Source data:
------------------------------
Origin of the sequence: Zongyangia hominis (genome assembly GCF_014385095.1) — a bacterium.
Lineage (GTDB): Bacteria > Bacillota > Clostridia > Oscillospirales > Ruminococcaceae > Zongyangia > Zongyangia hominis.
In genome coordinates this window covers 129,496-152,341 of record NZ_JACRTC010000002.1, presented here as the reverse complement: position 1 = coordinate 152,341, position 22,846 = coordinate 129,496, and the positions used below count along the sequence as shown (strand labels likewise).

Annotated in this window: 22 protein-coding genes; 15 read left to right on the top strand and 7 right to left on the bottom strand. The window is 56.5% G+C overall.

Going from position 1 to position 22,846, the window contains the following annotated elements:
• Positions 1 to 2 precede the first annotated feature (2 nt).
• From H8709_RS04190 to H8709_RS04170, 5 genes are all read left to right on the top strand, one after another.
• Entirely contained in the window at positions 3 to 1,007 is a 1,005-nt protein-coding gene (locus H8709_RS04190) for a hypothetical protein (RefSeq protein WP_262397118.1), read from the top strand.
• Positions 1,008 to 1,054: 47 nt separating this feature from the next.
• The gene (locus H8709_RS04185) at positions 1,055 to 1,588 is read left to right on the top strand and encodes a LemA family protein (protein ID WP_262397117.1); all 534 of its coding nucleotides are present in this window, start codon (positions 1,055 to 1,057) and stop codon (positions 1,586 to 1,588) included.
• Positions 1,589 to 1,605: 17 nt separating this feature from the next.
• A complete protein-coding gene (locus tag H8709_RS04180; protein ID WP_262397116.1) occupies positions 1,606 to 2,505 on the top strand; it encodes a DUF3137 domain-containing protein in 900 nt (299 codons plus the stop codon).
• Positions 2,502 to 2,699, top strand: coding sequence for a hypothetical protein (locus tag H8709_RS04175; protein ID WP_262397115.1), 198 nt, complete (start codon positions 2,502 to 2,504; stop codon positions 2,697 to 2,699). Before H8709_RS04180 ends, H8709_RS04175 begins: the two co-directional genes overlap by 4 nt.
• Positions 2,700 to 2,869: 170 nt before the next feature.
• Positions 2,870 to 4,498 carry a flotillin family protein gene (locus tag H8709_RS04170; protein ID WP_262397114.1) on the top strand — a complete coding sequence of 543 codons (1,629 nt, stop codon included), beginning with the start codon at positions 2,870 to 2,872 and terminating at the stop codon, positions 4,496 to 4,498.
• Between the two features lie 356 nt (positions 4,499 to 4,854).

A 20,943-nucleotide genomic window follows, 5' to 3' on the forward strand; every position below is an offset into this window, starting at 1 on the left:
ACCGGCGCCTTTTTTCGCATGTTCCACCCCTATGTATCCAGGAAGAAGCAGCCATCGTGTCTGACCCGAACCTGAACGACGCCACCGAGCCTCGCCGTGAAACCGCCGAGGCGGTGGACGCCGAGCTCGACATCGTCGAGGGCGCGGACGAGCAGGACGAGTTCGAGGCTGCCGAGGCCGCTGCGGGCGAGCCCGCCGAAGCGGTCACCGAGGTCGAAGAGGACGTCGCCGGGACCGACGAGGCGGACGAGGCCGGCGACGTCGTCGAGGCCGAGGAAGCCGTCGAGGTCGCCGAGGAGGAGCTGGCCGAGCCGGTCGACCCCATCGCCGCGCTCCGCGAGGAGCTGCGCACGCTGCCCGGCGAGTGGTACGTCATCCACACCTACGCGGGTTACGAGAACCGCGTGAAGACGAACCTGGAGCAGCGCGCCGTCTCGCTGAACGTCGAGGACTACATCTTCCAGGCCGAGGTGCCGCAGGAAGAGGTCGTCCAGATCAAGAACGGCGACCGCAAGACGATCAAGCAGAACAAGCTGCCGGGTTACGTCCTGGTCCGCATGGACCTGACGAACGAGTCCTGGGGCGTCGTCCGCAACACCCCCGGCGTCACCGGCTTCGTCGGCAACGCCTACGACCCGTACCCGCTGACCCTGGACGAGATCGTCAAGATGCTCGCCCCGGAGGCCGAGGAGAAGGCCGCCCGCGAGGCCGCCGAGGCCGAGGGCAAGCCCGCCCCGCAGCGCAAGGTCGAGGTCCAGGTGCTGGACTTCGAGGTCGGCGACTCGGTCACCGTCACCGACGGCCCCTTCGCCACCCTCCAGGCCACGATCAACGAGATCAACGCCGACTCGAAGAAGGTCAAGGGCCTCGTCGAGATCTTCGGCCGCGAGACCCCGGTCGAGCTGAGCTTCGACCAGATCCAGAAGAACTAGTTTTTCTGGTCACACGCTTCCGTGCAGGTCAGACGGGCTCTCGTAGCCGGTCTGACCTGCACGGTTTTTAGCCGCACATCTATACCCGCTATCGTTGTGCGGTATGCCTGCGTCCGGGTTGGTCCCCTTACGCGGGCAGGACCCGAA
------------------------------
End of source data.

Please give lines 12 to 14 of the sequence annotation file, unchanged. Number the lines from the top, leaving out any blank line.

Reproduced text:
• A complete protein-coding gene (locus tag H8709_RS04180; protein ID WP_262397116.1) occupies positions 1,606 to 2,505 on the top strand; it encodes a DUF3137 domain-containing protein in 900 nt (299 codons plus the stop codon).
• Positions 2,502 to 2,699, top strand: coding sequence for a hypothetical protein (locus tag H8709_RS04175; protein ID WP_262397115.1), 198 nt, complete (start codon positions 2,502 to 2,504; stop codon positions 2,697 to 2,699). Before H8709_RS04180 ends, H8709_RS04175 begins: the two co-directional genes overlap by 4 nt.
• Positions 2,700 to 2,869: 170 nt before the next feature.